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Road rage: 5 golden rules to avoid it

2015-07-22 09:34

JUST KEEP CALM: Showing restraint can help to prevent a road-rage. Image: Shutterstock

  Video

Watch as a Canadian news report is interrupted by drivers engaged in a road-rage incident.

Wheels24 reported earlier in July that the term 'road rage' is now the vernacular for any display of anger while driving - so there's a shocking amount of angry drivers in South Africa.

Here are five top tips to avoid road rage.

GEM Motoring Assist has identified a few steps (taken from its ‘Courtesy on the Road’ leaflet) that will, we hope, reduce your risk of becoming the target road aggression:

1 Keep calm and show restraint. Every journey brings the risk of frustration and conflict. Make a pledge to be patient. Avoid using your horn or making gestures in anger.

2 Avoid competition and resist the desire to "get even". If the standard of somebody else’s driving disappoints you, don’t attempt to educate or rebuke them.

3 Don’t push into a traffic queue. If you wait, and signal clearly, you won’t wait long before another driver lets you in. But they don’t like being forced into giving way.

4 Say thank you, say sorry... Courtesy encourages co-operation on the road. If you make a mistake (and we all do!) or perhaps cut things a bit fine, then a gesture of apology avoids confrontation and helps defuse anger.

5 Move away from trouble. If you feel seriously threatened by another driver makes sure your car's doors are locked and drive (at legal speed) to the nearest police station or busy area (petrol stations are ideal). Use your mobile phone to alert the police. Pressing the horn repeatedly or continuously is likely to deter a potential attacker.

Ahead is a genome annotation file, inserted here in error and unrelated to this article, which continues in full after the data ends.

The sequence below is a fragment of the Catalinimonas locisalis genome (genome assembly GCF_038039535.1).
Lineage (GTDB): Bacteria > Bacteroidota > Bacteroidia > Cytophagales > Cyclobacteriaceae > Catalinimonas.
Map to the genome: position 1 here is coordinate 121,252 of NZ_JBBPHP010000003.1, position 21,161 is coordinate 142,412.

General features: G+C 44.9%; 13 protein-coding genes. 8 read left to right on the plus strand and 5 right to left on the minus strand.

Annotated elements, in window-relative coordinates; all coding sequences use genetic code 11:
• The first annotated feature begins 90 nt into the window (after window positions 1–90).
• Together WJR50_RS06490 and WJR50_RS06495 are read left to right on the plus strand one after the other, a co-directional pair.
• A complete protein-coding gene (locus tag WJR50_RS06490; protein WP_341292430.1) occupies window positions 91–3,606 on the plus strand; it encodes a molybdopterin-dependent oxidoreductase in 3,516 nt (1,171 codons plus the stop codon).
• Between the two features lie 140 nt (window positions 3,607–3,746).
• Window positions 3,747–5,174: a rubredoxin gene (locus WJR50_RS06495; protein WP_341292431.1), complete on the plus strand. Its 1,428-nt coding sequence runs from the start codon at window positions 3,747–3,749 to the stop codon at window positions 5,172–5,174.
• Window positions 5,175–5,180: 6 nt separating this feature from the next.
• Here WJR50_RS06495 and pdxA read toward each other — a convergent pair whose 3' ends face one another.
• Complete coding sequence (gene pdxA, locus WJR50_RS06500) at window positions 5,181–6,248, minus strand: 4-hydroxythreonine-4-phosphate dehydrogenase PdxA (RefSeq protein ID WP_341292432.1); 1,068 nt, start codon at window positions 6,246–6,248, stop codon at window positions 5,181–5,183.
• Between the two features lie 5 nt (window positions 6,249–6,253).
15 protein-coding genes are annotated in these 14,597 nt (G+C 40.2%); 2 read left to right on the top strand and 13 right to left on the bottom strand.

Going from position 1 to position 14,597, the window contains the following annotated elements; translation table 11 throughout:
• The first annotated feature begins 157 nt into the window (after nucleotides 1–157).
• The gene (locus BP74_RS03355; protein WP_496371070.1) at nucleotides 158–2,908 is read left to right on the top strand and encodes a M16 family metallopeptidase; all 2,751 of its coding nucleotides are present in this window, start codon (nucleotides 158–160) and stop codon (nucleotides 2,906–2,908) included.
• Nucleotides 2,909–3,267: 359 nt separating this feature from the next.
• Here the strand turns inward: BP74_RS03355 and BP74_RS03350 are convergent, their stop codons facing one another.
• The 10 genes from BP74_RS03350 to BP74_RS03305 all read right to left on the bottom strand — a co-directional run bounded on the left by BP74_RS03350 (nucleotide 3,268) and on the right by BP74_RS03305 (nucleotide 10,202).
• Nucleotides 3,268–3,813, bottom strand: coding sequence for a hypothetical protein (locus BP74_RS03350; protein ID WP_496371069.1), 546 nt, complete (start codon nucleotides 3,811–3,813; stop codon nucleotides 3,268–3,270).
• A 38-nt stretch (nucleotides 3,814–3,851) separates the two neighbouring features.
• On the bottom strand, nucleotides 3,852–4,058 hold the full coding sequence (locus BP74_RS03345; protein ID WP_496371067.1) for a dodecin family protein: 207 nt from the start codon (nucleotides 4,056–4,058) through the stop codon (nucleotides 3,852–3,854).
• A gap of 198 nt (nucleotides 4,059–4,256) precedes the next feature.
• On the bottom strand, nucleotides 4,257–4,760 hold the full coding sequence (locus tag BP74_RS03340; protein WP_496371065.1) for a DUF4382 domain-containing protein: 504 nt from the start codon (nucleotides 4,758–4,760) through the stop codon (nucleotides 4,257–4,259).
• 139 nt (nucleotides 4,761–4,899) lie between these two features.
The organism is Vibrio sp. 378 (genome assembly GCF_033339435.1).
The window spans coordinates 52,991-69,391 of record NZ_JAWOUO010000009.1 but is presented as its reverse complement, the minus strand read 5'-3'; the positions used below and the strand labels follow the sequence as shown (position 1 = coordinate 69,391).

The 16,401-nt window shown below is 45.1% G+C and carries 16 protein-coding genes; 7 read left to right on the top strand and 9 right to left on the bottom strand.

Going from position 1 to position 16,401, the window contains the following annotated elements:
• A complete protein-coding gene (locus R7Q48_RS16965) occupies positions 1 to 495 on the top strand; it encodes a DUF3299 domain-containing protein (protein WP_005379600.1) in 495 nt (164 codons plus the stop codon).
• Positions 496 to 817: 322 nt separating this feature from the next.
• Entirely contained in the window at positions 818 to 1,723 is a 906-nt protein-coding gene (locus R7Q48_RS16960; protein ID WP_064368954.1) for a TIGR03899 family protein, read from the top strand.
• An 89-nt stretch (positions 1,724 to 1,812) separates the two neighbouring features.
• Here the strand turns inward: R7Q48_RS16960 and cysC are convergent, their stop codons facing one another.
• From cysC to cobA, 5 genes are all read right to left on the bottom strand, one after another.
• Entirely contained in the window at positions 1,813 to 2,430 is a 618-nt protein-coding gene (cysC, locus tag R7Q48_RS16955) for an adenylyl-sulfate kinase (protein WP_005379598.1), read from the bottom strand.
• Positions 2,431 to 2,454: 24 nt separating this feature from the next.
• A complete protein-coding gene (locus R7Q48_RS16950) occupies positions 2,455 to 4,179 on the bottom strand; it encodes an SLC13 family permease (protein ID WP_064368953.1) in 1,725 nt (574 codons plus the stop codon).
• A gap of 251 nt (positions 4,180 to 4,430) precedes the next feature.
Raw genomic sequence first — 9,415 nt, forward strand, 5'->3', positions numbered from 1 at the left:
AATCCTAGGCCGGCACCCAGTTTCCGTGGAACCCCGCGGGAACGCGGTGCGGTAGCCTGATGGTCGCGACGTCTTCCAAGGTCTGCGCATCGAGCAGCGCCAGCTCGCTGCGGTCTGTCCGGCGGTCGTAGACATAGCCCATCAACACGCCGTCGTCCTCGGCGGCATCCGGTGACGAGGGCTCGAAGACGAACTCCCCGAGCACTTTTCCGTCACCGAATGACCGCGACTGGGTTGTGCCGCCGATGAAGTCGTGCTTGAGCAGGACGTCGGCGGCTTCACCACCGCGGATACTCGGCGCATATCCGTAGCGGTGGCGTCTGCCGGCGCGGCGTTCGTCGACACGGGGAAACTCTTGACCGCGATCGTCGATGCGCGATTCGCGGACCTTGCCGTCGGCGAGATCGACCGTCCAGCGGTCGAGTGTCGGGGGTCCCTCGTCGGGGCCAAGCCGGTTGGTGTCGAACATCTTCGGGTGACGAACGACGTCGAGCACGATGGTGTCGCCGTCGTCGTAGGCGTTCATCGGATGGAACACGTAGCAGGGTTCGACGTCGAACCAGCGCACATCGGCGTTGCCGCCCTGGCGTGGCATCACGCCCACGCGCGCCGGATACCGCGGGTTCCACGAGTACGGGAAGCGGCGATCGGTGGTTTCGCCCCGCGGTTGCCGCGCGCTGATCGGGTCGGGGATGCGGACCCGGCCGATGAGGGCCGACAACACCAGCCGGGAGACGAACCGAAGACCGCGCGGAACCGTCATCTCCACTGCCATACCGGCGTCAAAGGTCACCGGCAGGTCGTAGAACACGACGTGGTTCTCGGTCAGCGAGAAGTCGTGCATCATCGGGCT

Read: Wheels24 readers share their road rage stories
Read: 11 tips to help you survive road rage

Road safety and breakdown cover specialist GEM Motoring Assist is encouraging drivers to protect themselves by being alert to early signs of road rage. The warning follows the tragic death of 79-year-old Don Lock after a suspected road-rage confrontation on the A24 in Sussex, England.

GEM chief executive David Williams commented: “Most of us will have some experience of being on the receiving end of someone else’s aggression. Violent and unprovoked attacks are rare but it pays to be observant and learn to recognise signs of trouble at the early stage.

“We encourage drivers to leave plenty of time for a journey, which means they can feel calm and in control at the wheel. Stress can lead to risk-taking which in turn increases the likelihood of an aggressive incident.

“We also urge drivers to avoid becoming involved in situations they recognise as dangerous or risky. If you’re worried about another driver who may be a danger, pull over and call the police.”


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